Yes, a small minority vigorously criticize Israeli government policy — there, not here in the United States, where a Member of Congress characterized an attack by the Israeli lobby as the equivalent of a pit bull biting him in the leg. Israel’s daily Ha’aretz provides an example of such criticism, including articles damning the latest invasion as both a failure and immoral (Gideon Levy, February 19, 2009). Similar criticism in a U.S. newspaper would cause Foxman and company to call major press conferences to “expose anti-Semitism.” When Jimmy Carter published his 2006 book, “Palestine Peace Not Apartheid,” critical of Israeli policy, Foxman stopped just short of accusing the former President. “You have been feeding into conspiracy theories about excessive Jewish power and control,” he wrote in a letter. “Considering the history of anti-Semitism, even in our great country, this is very dangerous stuff.” (Shmuel Rosner, Ha’artez Dec. 20, 2006)
When less powerful Jewish American scholars write books or give lectures attacking Israeli policy, they get fired or their tenure withheld. Norman Finkelstein (son of Holocaust survivors) was denied tenure in 2007 by the President of DePaul University, despite favorable recommendations by faculty and students. In 2000, he published “The Holocaust Industry: Reflections on the Exploitation of Jewish Suffering.” The president of Bard College recently dismissed Joel Kovel, another internationally applauded scholar. Kovel’s 2007 book, “Overcoming Zionism,” triggered the action.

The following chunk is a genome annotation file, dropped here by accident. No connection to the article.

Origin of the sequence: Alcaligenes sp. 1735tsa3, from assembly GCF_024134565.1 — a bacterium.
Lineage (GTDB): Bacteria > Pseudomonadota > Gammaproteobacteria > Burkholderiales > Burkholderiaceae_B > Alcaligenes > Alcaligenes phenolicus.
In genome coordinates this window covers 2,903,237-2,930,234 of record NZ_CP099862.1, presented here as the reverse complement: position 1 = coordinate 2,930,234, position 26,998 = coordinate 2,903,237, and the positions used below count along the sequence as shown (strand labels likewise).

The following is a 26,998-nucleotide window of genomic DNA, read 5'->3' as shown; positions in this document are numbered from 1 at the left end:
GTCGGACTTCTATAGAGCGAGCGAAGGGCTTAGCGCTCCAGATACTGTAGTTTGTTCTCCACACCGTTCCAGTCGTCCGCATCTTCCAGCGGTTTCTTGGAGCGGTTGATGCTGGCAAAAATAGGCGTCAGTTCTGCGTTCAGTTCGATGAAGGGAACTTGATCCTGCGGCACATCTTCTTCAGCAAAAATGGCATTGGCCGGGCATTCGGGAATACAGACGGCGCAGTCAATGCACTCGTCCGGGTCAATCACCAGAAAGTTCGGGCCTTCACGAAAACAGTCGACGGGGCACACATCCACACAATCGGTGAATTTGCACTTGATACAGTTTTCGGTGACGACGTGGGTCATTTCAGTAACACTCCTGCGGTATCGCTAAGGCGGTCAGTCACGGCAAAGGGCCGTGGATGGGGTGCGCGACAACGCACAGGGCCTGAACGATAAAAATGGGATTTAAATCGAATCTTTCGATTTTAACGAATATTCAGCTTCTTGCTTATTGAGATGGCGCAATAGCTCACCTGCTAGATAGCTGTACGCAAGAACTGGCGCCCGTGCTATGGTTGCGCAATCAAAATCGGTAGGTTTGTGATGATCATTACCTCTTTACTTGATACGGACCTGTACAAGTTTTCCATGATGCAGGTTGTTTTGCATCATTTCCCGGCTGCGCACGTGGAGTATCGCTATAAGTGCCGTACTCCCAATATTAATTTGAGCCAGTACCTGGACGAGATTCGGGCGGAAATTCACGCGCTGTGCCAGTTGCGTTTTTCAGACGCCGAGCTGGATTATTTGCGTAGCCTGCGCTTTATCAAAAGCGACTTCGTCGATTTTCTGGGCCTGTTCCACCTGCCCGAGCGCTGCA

In the Finkelstein case, an important Zionist activist, Harvard law professor Alan Dershowitz, demanded the action. He had threatened Finkelstein with lawsuits after Finkelstein accused him of plagiarism and lying — charges documented in his 2005 book, “Beyond Chutzpah: On the Misuse of Anti-Semitism and the Abuse of History.” (University of California Press) Kovel attacked militant Israeli supporter Martin Peretz, longtime editor of “The New Republic.”
The ADL supported both dismissals. In past decades, ADL vibrated with anger over anti-Semitic signs spray painted on subway bathroom walls. Now, its leader endorses a McCarthyite platform in his beloved Israel. Anyone who does not conform to ADL’s fiercely pro Zionist agenda becomes vulnerable to accusations of anti-Semitism.
From 1998-2006, I occasionally invited speakers to campus who criticized Israeli policy. Inevitably, I would then receive letters, e-mails (copies to the University president), and phone calls accusing me of bias or being a “‘self-hating Jew.”‘
“How can you say that?” I asked one caller. “You don’t know me.”
“You’re all alike, you people who hate Israel,” the man responded.
“You’re the Jew-hating Jew,” I responded. “You hate me and don’t know me. I wish you could listen to your own voice.”
“I know anti-Semites when I talk to them,” he shouted into the phone and hung up.
“Long live Israel,” scream the U.S. fans. “Anyone who doesn’t like our team is an anti-Semite.” I want to shout: “Go back to Israel where you didn’t come from.”
Saul Landau is Professor Emeritus, California State Polytechnic University, Pomona. Reprinted from Progreso Weekly.